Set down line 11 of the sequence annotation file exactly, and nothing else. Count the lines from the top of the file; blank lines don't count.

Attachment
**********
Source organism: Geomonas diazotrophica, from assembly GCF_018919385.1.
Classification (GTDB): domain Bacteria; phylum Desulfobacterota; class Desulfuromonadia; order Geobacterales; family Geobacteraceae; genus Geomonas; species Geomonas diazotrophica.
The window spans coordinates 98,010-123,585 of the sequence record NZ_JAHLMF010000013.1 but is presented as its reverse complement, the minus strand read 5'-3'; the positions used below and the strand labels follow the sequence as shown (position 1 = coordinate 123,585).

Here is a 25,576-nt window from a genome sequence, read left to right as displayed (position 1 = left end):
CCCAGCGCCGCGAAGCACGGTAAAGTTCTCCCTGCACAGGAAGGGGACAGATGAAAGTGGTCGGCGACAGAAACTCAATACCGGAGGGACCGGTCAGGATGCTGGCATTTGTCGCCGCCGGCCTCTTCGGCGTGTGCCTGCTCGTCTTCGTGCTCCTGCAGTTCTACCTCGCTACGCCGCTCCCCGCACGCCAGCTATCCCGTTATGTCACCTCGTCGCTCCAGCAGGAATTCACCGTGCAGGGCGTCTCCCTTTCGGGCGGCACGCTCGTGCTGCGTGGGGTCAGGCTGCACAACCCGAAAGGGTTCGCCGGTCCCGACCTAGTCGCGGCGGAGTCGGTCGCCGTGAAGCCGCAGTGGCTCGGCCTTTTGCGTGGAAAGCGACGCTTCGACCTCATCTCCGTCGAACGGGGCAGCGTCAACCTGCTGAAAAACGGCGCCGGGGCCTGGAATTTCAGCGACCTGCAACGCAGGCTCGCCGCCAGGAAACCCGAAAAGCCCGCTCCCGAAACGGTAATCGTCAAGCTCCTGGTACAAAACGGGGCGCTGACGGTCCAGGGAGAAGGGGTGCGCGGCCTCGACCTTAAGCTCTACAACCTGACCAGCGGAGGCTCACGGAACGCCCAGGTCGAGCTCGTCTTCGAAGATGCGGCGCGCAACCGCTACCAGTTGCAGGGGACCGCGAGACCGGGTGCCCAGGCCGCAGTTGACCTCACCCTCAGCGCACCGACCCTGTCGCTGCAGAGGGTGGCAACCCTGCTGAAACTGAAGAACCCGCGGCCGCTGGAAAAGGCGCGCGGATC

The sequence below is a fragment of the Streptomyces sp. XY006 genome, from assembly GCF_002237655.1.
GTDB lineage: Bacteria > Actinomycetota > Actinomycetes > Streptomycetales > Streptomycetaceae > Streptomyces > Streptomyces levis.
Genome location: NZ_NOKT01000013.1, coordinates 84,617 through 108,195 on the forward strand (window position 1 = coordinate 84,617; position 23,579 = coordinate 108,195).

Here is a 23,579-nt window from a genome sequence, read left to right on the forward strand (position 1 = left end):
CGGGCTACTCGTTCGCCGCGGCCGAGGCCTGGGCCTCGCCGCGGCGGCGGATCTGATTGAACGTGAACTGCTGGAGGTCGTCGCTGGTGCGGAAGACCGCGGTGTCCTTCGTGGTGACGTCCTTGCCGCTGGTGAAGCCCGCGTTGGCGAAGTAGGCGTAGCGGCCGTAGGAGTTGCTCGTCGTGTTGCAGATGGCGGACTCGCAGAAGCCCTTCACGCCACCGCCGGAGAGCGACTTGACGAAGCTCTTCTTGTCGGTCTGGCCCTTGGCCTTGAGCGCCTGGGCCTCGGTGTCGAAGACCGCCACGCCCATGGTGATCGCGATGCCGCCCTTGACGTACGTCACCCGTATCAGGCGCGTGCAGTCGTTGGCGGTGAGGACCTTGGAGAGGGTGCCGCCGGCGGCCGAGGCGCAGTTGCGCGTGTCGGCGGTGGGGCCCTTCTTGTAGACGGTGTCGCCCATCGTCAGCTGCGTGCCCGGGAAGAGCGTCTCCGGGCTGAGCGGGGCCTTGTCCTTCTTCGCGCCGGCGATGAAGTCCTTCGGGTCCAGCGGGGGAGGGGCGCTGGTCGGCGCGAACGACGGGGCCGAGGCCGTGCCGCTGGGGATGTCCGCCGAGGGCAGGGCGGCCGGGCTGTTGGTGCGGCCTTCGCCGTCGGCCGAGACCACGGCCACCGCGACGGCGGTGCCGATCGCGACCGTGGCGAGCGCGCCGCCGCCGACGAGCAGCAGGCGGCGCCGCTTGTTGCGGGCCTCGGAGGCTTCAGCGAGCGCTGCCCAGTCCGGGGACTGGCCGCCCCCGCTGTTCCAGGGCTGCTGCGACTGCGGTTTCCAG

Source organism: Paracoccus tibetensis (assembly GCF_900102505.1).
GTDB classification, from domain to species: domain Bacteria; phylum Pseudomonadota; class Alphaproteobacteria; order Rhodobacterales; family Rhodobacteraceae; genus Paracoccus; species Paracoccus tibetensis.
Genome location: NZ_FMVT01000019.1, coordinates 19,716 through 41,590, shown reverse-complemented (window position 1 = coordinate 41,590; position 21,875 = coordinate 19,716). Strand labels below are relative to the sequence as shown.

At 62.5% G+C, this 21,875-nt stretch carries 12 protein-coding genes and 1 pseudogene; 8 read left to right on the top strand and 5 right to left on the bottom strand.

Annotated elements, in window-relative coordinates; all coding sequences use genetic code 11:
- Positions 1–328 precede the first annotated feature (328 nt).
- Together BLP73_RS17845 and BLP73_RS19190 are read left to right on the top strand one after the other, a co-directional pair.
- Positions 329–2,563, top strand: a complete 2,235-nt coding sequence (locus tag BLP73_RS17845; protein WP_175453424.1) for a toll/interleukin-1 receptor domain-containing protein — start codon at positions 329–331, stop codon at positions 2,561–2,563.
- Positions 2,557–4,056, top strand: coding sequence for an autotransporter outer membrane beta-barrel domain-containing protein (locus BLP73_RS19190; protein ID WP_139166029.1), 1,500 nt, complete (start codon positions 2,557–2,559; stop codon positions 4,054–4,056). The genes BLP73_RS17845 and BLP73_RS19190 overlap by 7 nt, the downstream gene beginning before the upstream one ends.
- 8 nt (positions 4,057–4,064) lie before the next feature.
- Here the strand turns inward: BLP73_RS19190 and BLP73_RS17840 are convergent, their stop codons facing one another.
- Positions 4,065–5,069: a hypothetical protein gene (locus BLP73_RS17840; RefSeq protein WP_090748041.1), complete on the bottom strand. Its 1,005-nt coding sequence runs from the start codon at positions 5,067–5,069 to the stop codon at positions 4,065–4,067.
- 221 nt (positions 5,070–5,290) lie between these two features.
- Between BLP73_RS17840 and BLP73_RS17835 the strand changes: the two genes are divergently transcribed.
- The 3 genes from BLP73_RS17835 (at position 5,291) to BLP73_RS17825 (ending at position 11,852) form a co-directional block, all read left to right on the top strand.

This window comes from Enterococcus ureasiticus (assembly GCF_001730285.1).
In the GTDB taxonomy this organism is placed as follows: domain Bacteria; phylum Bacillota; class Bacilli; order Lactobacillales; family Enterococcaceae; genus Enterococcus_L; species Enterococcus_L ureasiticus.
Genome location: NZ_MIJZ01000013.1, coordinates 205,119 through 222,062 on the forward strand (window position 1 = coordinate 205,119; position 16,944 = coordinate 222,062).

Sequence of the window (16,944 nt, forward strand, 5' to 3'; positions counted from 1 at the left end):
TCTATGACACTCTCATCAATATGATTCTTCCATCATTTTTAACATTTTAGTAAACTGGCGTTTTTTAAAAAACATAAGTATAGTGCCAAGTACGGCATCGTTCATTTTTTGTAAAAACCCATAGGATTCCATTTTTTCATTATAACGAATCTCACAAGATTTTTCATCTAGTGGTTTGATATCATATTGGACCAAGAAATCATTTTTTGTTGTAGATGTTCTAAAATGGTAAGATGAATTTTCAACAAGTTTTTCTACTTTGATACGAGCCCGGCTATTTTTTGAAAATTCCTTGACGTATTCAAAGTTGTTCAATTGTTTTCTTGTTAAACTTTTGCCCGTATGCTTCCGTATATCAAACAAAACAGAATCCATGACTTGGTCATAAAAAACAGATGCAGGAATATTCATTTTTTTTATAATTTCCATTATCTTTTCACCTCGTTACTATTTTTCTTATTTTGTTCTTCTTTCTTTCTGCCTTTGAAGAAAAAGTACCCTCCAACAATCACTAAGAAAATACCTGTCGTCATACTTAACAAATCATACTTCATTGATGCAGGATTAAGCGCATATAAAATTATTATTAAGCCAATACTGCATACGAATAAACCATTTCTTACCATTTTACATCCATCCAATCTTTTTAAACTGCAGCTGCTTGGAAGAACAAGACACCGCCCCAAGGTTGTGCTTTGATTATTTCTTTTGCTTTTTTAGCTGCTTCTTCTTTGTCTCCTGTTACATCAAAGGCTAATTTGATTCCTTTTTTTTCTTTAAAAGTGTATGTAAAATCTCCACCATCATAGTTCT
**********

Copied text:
Source organism: Paracoccus tibetensis (assembly GCF_900102505.1).